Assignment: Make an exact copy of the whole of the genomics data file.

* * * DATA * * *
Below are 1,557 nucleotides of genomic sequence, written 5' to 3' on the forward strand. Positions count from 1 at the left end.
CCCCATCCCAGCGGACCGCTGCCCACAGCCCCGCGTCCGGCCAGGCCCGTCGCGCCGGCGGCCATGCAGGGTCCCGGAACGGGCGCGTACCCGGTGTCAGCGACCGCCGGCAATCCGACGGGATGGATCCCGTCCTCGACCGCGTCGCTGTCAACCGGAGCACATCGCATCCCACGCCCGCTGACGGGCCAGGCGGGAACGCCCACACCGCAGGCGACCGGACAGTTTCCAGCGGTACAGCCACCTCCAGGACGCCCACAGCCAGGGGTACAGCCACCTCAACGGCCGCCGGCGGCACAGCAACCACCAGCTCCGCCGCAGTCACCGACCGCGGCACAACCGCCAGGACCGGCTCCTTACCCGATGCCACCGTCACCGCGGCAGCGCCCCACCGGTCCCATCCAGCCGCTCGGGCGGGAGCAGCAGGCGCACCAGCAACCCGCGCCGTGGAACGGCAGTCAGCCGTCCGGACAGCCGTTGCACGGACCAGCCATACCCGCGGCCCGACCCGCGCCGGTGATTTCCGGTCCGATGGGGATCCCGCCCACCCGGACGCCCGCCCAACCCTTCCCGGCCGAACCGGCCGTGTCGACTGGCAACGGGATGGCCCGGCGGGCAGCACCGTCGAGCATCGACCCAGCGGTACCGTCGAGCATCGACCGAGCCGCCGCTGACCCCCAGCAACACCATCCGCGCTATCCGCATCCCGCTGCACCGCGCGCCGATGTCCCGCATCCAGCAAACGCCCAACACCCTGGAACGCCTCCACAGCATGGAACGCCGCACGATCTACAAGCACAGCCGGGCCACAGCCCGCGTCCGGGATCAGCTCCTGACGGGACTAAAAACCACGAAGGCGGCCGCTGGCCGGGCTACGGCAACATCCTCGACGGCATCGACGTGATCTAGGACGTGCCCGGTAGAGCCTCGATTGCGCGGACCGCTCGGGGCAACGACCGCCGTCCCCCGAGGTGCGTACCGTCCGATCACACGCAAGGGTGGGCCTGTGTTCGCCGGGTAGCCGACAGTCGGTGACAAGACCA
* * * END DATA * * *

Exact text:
Below are 1,557 nucleotides of genomic sequence, written 5' to 3' on the forward strand. Positions count from 1 at the left end.
CCCCATCCCAGCGGACCGCTGCCCACAGCCCCGCGTCCGGCCAGGCCCGTCGCGCCGGCGGCCATGCAGGGTCCCGGAACGGGCGCGTACCCGGTGTCAGCGACCGCCGGCAATCCGACGGGATGGATCCCGTCCTCGACCGCGTCGCTGTCAACCGGAGCACATCGCATCCCACGCCCGCTGACGGGCCAGGCGGGAACGCCCACACCGCAGGCGACCGGACAGTTTCCAGCGGTACAGCCACCTCCAGGACGCCCACAGCCAGGGGTACAGCCACCTCAACGGCCGCCGGCGGCACAGCAACCACCAGCTCCGCCGCAGTCACCGACCGCGGCACAACCGCCAGGACCGGCTCCTTACCCGATGCCACCGTCACCGCGGCAGCGCCCCACCGGTCCCATCCAGCCGCTCGGGCGGGAGCAGCAGGCGCACCAGCAACCCGCGCCGTGGAACGGCAGTCAGCCGTCCGGACAGCCGTTGCACGGACCAGCCATACCCGCGGCCCGACCCGCGCCGGTGATTTCCGGTCCGATGGGGATCCCGCCCACCCGGACGCCCGCCCAACCCTTCCCGGCCGAACCGGCCGTGTCGACTGGCAACGGGATGGCCCGGCGGGCAGCACCGTCGAGCATCGACCCAGCGGTACCGTCGAGCATCGACCGAGCCGCCGCTGACCCCCAGCAACACCATCCGCGCTATCCGCATCCCGCTGCACCGCGCGCCGATGTCCCGCATCCAGCAAACGCCCAACACCCTGGAACGCCTCCACAGCATGGAACGCCGCACGATCTACAAGCACAGCCGGGCCACAGCCCGCGTCCGGGATCAGCTCCTGACGGGACTAAAAACCACGAAGGCGGCCGCTGGCCGGGCTACGGCAACATCCTCGACGGCATCGACGTGATCTAGGACGTGCCCGGTAGAGCCTCGATTGCGCGGACCGCTCGGGGCAACGACCGCCGTCCCCCGAGGTGCGTACCGTCCGATCACACGCAAGGGTGGGCCTGTGTTCGCCGGGTAGCCGACAGTCGGTGACAAGACCA